On the morning of Jan. 3, Jay Fox and his family climbed into their Subaru and departed their home in Cherry Hill, New Jersey. They drove 2,200 miles across the country, arriving at their new home in Bountiful, Utah, on the afternoon of Jan. 6. Jay Fox then began his new job as Utah Transit Authority executive director on Jan. 10.
It will be a big change for the east coast transportation professional who has never lived in the west. But he couldn’t be more excited about his new job and the opportunity to live in Utah and help take public transit to a new and exciting level in the Beehive State.
Fox, an attorney with a law degree from Rutgers University, leaves his position as deputy general counsel for the Southeastern Pennsylvania Transportation Authority (SEPTA) to take the job in Utah. SEPTA serves the Philadelphia metropolitan area, operating bus, rapid transit, commuter rail, light rail, and electric trolleybus service. With 9,500 employees, the agency is much larger than UTA (although not in geography). It logs nearly 1.5 trillion passenger miles each year across all modes.
At SEPTA, Fox was responsible for corporate legal matters, including planning, operations, procurement, funding, legislative affairs, real estate, railroad relationships, and regulatory compliance. He also was involved with SEPTA Board preparation, transit-oriented development, ethics compliance, agency-wide policy development, and he oversaw some capital projects.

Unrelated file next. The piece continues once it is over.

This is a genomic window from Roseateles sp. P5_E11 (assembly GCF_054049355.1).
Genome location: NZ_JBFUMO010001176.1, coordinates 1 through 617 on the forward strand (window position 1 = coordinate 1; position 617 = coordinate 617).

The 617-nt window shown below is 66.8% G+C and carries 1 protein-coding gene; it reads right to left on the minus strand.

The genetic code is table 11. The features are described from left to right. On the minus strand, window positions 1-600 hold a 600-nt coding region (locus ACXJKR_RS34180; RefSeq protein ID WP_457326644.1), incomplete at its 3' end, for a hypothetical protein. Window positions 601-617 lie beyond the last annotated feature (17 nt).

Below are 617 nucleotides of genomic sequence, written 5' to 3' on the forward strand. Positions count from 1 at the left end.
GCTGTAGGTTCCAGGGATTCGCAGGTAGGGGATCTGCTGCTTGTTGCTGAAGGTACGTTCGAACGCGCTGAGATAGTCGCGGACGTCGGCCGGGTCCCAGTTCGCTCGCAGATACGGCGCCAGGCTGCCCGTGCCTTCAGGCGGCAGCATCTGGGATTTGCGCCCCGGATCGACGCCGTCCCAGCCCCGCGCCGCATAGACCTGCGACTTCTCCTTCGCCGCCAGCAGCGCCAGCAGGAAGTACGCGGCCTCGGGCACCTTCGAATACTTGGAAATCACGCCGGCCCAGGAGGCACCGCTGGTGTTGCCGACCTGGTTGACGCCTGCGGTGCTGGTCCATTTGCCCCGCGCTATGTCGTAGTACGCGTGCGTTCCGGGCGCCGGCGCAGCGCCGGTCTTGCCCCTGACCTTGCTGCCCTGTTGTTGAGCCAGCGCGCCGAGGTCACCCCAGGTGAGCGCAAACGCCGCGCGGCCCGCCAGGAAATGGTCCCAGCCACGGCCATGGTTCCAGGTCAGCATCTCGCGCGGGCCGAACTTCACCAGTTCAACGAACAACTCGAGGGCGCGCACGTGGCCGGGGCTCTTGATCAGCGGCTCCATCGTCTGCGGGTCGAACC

Fox also brings many years of regional and national transit experience, working for Amtrak and the Federal Transit Administration (FTA) in a variety of roles. He also spent more than 8 years with the Federal Aviation Administration. He has observed and worked with transit agencies all across the country.
He is very familiar with federal grant and funding programs for transit agencies like UTA, having signed off on some 200 grant agreements annually totaling $1 billion in FTA’s Region 3. He has provided legal reviews of many environmental impact statements and rail investment plans.
At UTA, he will be responsible for day-to-day operations, answering to the full-time, three-member Board of Trustees, including Carlton Christensen, chair, representing Salt Lake County; Beth Holbrook, representing Davis, Weber and Box Elder counties; and Jeff Acerson, representing Utah and Tooele counties.
It will be a big cultural change for the East Coast native, who has lived most of his life in the greater Philadelphia area. But in an interview, he could barely contain his excitement about the new opportunity with its big challenges, and settling with his wife in a Rocky Mountain state. The couple has a daughter living in California, so the move has the benefit of bringing them closer to her.
Fox said he was surprised to be contacted by a recruiter about the UTA job after Carolyn Gonot resigned the executive director position last May to return to California to run Santa Clara Valley Transportation Authority. He did a lot of homework about UTA and Utah before deciding to apply.